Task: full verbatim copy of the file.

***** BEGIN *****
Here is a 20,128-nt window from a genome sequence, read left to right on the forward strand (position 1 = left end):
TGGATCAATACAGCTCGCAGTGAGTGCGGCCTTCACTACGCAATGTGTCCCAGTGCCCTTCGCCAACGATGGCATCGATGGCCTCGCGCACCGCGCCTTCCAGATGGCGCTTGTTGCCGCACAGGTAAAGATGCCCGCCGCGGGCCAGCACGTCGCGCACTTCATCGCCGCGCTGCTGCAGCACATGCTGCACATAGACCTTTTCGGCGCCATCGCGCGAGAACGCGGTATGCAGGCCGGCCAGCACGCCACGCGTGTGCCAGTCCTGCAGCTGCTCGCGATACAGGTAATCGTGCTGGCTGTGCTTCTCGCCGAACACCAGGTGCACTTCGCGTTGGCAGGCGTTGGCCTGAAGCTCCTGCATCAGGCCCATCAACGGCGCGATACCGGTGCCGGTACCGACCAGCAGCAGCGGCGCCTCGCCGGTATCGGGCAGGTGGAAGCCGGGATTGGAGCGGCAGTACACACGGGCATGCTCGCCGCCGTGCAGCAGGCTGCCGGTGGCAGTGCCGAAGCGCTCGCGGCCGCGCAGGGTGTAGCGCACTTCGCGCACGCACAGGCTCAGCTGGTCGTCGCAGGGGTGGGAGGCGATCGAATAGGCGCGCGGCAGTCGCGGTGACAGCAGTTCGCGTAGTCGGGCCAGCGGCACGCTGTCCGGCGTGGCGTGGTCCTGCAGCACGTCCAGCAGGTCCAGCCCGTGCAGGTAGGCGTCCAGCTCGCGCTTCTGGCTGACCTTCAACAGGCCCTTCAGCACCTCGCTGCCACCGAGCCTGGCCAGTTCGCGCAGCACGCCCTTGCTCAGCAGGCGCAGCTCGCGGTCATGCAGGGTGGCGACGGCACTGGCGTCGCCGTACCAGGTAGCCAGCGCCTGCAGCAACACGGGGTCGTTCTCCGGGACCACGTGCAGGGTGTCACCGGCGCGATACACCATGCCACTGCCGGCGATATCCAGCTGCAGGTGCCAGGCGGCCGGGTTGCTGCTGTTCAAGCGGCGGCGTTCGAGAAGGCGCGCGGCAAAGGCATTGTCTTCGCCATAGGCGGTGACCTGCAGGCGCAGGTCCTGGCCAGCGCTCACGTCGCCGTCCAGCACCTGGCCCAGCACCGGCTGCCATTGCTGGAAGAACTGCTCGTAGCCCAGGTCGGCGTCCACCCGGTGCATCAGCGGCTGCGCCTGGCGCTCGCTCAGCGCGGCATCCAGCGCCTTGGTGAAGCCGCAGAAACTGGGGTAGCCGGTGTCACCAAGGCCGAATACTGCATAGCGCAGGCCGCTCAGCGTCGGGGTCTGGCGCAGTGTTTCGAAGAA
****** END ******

Here is a 20,128-nt window from a genome sequence, read left to right on the forward strand (position 1 = left end):
TGGATCAATACAGCTCGCAGTGAGTGCGGCCTTCACTACGCAATGTGTCCCAGTGCCCTTCGCCAACGATGGCATCGATGGCCTCGCGCACCGCGCCTTCCAGATGGCGCTTGTTGCCGCACAGGTAAAGATGCCCGCCGCGGGCCAGCACGTCGCGCACTTCATCGCCGCGCTGCTGCAGCACATGCTGCACATAGACCTTTTCGGCGCCATCGCGCGAGAACGCGGTATGCAGGCCGGCCAGCACGCCACGCGTGTGCCAGTCCTGCAGCTGCTCGCGATACAGGTAATCGTGCTGGCTGTGCTTCTCGCCGAACACCAGGTGCACTTCGCGTTGGCAGGCGTTGGCCTGAAGCTCCTGCATCAGGCCCATCAACGGCGCGATACCGGTGCCGGTACCGACCAGCAGCAGCGGCGCCTCGCCGGTATCGGGCAGGTGGAAGCCGGGATTGGAGCGGCAGTACACACGGGCATGCTCGCCGCCGTGCAGCAGGCTGCCGGTGGCAGTGCCGAAGCGCTCGCGGCCGCGCAGGGTGTAGCGCACTTCGCGCACGCACAGGCTCAGCTGGTCGTCGCAGGGGTGGGAGGCGATCGAATAGGCGCGCGGCAGTCGCGGTGACAGCAGTTCGCGTAGTCGGGCCAGCGGCACGCTGTCCGGCGTGGCGTGGTCCTGCAGCACGTCCAGCAGGTCCAGCCCGTGCAGGTAGGCGTCCAGCTCGCGCTTCTGGCTGACCTTCAACAGGCCCTTCAGCACCTCGCTGCCACCGAGCCTGGCCAGTTCGCGCAGCACGCCCTTGCTCAGCAGGCGCAGCTCGCGGTCATGCAGGGTGGCGACGGCACTGGCGTCGCCGTACCAGGTAGCCAGCGCCTGCAGCAACACGGGGTCGTTCTCCGGGACCACGTGCAGGGTGTCACCGGCGCGATACACCATGCCACTGCCGGCGATATCCAGCTGCAGGTGCCAGGCGGCCGGGTTGCTGCTGTTCAAGCGGCGGCGTTCGAGAAGGCGCGCGGCAAAGGCATTGTCTTCGCCATAGGCGGTGACCTGCAGGCGCAGGTCCTGGCCAGCGCTCACGTCGCCGTCCAGCACCTGGCCCAGCACCGGCTGCCATTGCTGGAAGAACTGCTCGTAGCCCAGGTCGGCGTCCACCCGGTGCATCAGCGGCTGCGCCTGGCGCTCGCTCAGCGCGGCATCCAGCGCCTTGGTGAAGCCGCAGAAACTGGGGTAGCCGGTGTCACCAAGGCCGAATACTGCATAGCGCAGGCCGCTCAGCGTCGGGGTCTGGCGCAGTGTTTCGAAGAA